- There has been an overall growth in the total value of environmental grants
- Large foundations have set up new grants and others are scaling up
- More recently, philanthropic infrastructure committed to join forces towards a carbon-neutral world by 2050, several initiatives are already in the pipeline, such as the Philanthropy Coalition for Climate initiative, led by the colleagues of DAFNE.
But in recognising the positives, we must also recognise that there is even more still to be done:
- Only two per cent of philanthropic giving is currently directed towards mitigating climate change
- There is still a severe lack of EU-wide grantmaking activity, a stark contrast to the 8 per cent of environmental legislation framed at the EU level
- While foundations take pride in their ability to take risks, we see that only a small minority of grants support the more radical change needed to safeguard the future of my son and so many others like him
Of course, grants are not the only tool in the toolbox of Foundations, yet as with many pressing challenges, funding will continue to be needed to turn the tides. These points bring me to my call to action. We need to mobilise more funders outside the environmental field to see their role in addressing climate change, because whatever their main sphere of activity there will surely be a climate lens to it; we need to find mechanisms to ensure that we increase EU-wide grantmaking; and last but not least, with philanthropy priding itself on its independence and ability to take risks, we should consider ways in which some of us can engage with those radical projects needed to achieve the radical change required. The risk of not doing something will be far greater.
A difficult question, so here are a few suggestions rather than concrete answers:
- (Over) cautiousness of some trustees not wanting to rock the boat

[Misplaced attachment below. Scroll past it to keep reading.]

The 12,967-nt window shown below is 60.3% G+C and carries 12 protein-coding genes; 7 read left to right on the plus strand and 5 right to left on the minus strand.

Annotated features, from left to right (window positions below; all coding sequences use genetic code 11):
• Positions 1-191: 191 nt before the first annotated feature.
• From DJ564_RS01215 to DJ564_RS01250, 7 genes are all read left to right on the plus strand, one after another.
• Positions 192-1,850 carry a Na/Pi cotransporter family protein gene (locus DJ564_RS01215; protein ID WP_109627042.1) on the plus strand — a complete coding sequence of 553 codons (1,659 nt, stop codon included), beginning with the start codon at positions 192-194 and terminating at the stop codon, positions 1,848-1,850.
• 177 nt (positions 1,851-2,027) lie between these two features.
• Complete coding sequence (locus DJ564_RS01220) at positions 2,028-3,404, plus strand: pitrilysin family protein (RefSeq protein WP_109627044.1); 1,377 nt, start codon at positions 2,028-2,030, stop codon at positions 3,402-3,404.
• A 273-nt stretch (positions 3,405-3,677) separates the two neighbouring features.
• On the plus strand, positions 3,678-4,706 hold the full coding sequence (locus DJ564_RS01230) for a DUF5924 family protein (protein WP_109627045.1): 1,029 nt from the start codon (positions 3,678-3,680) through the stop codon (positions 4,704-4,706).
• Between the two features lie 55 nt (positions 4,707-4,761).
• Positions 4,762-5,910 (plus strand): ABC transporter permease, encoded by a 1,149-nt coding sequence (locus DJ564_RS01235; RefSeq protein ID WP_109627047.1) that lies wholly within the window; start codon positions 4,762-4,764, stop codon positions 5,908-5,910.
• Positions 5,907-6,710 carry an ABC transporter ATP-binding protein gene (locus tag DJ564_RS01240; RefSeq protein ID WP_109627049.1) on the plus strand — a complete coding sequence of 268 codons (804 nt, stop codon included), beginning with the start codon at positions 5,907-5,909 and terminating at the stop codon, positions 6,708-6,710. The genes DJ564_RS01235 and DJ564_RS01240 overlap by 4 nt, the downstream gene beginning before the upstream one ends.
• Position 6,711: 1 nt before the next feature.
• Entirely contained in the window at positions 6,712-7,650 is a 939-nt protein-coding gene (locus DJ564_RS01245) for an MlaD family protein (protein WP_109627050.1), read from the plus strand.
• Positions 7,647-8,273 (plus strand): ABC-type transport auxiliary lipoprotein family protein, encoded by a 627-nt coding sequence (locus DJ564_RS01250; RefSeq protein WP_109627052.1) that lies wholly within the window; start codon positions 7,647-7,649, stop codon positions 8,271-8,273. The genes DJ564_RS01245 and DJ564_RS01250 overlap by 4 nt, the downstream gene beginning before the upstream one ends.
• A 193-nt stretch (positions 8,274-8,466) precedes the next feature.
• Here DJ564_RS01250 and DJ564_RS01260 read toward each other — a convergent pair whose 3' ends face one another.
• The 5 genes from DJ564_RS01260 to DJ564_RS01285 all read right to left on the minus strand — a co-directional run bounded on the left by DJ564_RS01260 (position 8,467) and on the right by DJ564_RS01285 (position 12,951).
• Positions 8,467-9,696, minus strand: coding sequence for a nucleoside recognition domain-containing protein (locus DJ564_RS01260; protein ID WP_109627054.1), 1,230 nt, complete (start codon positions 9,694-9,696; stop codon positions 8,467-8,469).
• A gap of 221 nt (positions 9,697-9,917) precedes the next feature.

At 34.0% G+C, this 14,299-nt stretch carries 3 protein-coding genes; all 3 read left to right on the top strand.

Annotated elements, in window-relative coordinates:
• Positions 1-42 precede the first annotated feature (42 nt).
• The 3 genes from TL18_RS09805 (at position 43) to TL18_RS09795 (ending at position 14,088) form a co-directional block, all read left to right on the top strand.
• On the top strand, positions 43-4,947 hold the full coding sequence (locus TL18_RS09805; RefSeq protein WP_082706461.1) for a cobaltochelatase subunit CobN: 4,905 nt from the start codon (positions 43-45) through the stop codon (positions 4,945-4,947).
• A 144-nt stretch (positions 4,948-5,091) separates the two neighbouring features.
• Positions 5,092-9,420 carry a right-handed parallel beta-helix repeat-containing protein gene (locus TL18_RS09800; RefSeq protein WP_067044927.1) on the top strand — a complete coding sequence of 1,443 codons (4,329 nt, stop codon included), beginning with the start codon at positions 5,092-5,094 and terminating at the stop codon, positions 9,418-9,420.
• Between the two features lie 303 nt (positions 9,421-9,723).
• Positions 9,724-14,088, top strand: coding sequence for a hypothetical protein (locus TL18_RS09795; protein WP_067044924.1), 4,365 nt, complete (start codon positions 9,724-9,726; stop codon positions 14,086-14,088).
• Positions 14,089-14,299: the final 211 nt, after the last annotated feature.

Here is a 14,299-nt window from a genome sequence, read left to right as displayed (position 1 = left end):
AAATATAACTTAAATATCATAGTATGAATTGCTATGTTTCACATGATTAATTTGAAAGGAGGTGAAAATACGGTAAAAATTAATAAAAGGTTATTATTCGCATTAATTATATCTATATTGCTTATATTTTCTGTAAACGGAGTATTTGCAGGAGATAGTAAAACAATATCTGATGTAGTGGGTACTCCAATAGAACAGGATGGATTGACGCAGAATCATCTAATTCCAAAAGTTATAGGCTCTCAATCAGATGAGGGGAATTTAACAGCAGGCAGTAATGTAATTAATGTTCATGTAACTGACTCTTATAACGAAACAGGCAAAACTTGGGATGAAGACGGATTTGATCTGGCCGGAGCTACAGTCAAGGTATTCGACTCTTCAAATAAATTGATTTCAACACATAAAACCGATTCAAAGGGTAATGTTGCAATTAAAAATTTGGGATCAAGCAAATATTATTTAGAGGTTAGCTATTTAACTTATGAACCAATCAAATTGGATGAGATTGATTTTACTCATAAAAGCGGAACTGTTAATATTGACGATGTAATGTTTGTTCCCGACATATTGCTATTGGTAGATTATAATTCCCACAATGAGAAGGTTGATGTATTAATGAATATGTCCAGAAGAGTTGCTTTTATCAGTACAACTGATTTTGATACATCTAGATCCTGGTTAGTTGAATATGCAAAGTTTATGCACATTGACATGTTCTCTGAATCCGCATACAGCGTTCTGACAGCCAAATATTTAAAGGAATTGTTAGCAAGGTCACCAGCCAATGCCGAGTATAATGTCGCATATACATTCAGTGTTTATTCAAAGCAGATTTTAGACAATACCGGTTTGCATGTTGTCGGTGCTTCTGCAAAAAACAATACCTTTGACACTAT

- Difficulty in measuring the impact of more radical protest type action
- Lack of awareness of the different discourses, i.e. funders not really thinking in terms of the spectrum from incremental to radical change
- Funders who are active in the more radical discourses sometimes form self-reinforcing groups that are constantly frustrated with others but are not necessarily easy for those others to join
- All this despite a movement on the part of younger staff for their organisations to be more radical, not just in the environmental funding field but in terms of racial and social justice, tackling inequality, etc.
It would be wonderful to have your thoughts on these, and the general topic of risk-taking. Of one thing I’m certain: the risk of not doing something will be far greater.
Only a full orchestra, with an eclectic repertoire, will be able to slow down the pace of climate change and we all have an instrument to play.
Find out more about the EFC’s European Environmental Funders Group.
Delphine Moralis is the CEO of the European Foundation Centre.
A follow up to our June 2016 issue ‘Climate philanthropy after Paris’, this issue looks at philanthropy’s role in addressing climate change as we approach the world’s pivotal climate summit five years on: COP26 in Glasgow. Guest edited by Global Greengrants Fund’s Winnie Asiti and Active Philanthropy founder, Felicitas von Peter.